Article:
Einar Solberg - The Congregation Acoustic

Einar Solberg – The Congregation Acoustic

Norwegian prog metal outfit Leprous are an exceptional band, both on record and in a live setting. Frontman Einar Solberg, with his ridiculous vocal range, imposing stage presence, exemplary songwriting ability and brutally honest lyric writing is a big reason for their continued success. In recent years he’s also branched out on his own, last year he put out an eclectic solo album, 16, which showcased a much wider musical approach and range of influences than you might have expected. Before that in 2022, when bands were still doing live streams in place of in-person gigs due to the threat of Covid, he performed an acoustic solo version of Leprous’s 2015 album The Congregation, the band’s fourth album, released during a period of personnel changes at the mid-point of their recording career to date. Reimagining it to perform alone at the piano as a one-man show was a very brave move indeed. Two years since the stream, you can now hear whether he managed to pull it off.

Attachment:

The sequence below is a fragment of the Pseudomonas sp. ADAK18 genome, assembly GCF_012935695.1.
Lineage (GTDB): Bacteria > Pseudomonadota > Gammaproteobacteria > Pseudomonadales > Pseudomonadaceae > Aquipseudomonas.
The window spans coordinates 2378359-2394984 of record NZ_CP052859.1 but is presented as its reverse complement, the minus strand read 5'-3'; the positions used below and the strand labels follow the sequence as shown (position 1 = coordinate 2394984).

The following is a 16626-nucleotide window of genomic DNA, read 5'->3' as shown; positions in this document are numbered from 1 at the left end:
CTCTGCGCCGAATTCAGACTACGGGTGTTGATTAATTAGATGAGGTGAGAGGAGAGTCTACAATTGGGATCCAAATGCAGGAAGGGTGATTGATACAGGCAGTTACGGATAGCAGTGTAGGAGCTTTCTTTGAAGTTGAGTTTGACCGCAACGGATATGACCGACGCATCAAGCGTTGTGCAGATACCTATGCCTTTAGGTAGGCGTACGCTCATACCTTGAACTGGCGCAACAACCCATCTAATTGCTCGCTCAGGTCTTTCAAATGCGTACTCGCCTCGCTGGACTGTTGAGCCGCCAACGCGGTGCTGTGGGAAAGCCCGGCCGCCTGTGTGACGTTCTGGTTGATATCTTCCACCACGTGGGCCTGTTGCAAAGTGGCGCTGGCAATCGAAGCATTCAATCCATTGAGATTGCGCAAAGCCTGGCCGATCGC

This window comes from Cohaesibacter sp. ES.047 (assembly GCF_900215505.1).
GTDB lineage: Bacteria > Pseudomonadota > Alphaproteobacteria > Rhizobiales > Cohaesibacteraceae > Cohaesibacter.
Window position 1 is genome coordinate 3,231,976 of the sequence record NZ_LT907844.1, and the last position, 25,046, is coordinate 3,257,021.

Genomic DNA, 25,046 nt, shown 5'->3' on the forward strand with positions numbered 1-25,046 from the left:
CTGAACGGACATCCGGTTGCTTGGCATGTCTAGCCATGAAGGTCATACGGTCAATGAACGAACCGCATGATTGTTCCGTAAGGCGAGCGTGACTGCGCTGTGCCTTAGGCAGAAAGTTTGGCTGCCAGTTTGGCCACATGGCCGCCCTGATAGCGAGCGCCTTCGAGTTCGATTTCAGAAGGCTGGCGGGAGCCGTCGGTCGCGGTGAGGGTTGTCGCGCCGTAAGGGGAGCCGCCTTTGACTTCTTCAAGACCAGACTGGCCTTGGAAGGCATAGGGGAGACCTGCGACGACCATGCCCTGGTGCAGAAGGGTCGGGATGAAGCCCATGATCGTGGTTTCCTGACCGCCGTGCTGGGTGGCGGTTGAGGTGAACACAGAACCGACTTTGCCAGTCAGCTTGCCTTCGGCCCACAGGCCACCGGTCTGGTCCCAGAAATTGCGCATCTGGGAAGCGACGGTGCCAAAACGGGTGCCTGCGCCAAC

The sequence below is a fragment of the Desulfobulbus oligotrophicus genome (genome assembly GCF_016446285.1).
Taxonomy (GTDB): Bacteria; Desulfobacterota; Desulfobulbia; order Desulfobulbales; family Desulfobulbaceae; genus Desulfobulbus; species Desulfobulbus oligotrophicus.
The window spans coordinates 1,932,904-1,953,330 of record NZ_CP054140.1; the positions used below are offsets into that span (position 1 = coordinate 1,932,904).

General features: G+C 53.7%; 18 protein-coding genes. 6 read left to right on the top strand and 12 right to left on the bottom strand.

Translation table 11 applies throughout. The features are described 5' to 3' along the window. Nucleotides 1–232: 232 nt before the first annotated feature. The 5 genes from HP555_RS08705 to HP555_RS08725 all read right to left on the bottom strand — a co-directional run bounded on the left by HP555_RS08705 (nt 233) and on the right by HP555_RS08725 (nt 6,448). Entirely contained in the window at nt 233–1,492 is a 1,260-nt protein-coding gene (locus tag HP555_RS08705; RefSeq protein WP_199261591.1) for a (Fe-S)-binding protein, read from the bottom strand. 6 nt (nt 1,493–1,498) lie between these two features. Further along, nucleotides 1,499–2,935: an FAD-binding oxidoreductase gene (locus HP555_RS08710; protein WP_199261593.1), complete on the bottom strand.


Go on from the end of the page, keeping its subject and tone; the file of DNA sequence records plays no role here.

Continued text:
All eleven tracks on the album get the piano treatment here. Solberg was the main driving force behind the writing on that LP, co-writing those songs he didn’t create solo, so he knows these songs far better than if he had just performed on them. I spent much of my time on each listen to the album wondering if Einar does his songwriting on piano and if that means many of these songs aren’t being reimagined so much as going back to their original and truest form. That doesn’t always make a song better of course; I’m looking at you, The Who, and Won’t Get Fooled Again which was disappointingly taken back to its acoustic guitar roots when I saw them play at Wembley.

If these songs did start life on the piano, then why did I consider this performance to be so brave? Mainly in comparison to other, more well known acoustic shows that have made it to record. Most still maintain the overall tone and essence of the original and feature songs from a whole back catalogue, not just one album. When you hear a guitar band like Alice in Chains or Nirvana on MTV Unplugged, the instruments match those on the original songs, with a shift from electric to acoustic versions. It also helped with Alice in Chains that they had already released two acoustic EPs prior to their recording, which they could include in the set. The Congregation is built around guitar, keyboards, bass and drums. The shift to Einar’s voice and piano makes a big difference to the feel of the songs, especially the emotion behind them and that’s where his true courage comes to the fore.